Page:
Alvin Youngblood Hart
Start With the Soul
Hannibal HNCD 1449

Alvin Youngblood Hart has made a name for himself in a hurry. His 1996 debut release, Big Mamas Door, led to a W.C. Handy Award for Best New Blues Artist. Territory, the acclaimed follow-up, won critics polls in Downbeat and Living Blues. Both discs, particularly the latter, mixed new-fangled Mississippi blues with elements of old-timey country music and anything else he felt like. Territory even included a Captain Beefheart instrumental.

For his third release, Hart has gone electric in a big way. Working in a power trio format, Hart plugs in and pushes the pedals to create a sort of updated 60s rock. Several of the tunes, such as "The Hustler" and "Fightin Hard," sound like Jimi Hendrix outtakes. Thats not necessarily a bad thing, but much of the rock on Start doesnt strike me as particularly individual or at all distinctive I dont hear his personality come through on these songs.

Fortunately theres more to the record than three-chord rock. "Once Again" features Hart speaking over a blues groove and showcasing his no-frills guitar work. The vocals are purposefully muddied, almost like a Tom Waits narrative. That song leads into "Porch Monkeys Theme," a funky, soulful instrumental reminiscent of the Meters. "Electric Eel" follows, with a slow, slithering, sinister sound straight from the jungle.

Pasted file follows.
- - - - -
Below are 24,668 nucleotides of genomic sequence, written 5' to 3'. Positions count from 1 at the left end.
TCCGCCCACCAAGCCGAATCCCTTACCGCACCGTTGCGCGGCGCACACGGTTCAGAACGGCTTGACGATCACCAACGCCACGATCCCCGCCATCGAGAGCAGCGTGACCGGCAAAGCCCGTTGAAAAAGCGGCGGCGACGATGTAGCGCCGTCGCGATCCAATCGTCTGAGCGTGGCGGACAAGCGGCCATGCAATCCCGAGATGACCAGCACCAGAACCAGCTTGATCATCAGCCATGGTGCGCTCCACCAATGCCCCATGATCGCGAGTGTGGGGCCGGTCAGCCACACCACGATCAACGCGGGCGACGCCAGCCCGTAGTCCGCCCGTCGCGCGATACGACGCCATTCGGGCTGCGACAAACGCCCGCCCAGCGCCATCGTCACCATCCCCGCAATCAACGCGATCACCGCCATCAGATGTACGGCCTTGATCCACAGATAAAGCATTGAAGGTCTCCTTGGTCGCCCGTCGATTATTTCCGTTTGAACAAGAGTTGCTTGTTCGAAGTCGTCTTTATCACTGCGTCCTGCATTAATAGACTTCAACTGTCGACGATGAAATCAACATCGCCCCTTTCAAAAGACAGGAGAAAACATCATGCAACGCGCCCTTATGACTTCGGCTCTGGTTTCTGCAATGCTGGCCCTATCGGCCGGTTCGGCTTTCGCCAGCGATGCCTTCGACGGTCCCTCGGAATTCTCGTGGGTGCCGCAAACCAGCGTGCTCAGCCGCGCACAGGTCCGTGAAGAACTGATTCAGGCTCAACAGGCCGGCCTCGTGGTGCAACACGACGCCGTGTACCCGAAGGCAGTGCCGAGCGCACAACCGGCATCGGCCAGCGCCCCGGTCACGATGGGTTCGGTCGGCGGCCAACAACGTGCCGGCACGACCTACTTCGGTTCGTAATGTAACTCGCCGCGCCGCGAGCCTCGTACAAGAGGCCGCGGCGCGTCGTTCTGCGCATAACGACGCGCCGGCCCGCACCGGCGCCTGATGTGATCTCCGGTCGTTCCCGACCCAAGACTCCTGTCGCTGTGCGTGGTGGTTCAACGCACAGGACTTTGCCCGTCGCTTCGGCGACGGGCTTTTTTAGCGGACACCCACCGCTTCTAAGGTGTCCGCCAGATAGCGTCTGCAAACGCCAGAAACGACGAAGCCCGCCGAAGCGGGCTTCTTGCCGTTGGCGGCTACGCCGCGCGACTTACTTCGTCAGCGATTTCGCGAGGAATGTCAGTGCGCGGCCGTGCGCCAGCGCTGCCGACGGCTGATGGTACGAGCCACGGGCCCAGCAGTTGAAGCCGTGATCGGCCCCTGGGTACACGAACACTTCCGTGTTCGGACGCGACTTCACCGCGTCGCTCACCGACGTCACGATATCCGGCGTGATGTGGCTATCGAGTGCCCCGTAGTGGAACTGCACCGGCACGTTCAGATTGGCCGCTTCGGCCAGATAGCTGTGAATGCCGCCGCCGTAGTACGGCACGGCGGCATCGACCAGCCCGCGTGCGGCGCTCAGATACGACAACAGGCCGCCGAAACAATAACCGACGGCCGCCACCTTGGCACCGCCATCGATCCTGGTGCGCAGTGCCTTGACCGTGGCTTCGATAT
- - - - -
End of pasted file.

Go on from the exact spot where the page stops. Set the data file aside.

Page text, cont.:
By now, the record is starting to work its magic. Then Hart takes the listener "Back to Memphis," a one-chord autobiographical journey chronicling his recent move from the Bay Area to Memphis. And what Alvin Hart recording would be complete without a song from the range? This time out its "Cowboy Boots," with Hart confessing his desire for a pair of his own.

Only on "A Prophets Mission" and "Will I Ever Get Back Home" does Hart show us his great skill as a propulsive finger-picking guitarist. I dont begrudge him the right to expand and experiment, but these are the songs that really touch my soul.

Most of Start With the Soul is interesting, challenging, and occasionally brilliant; some of it is less successful. Pick the tunes you like and enjoy.

David Feld


©2000 Blues Access, Boulder, Colorado, USA


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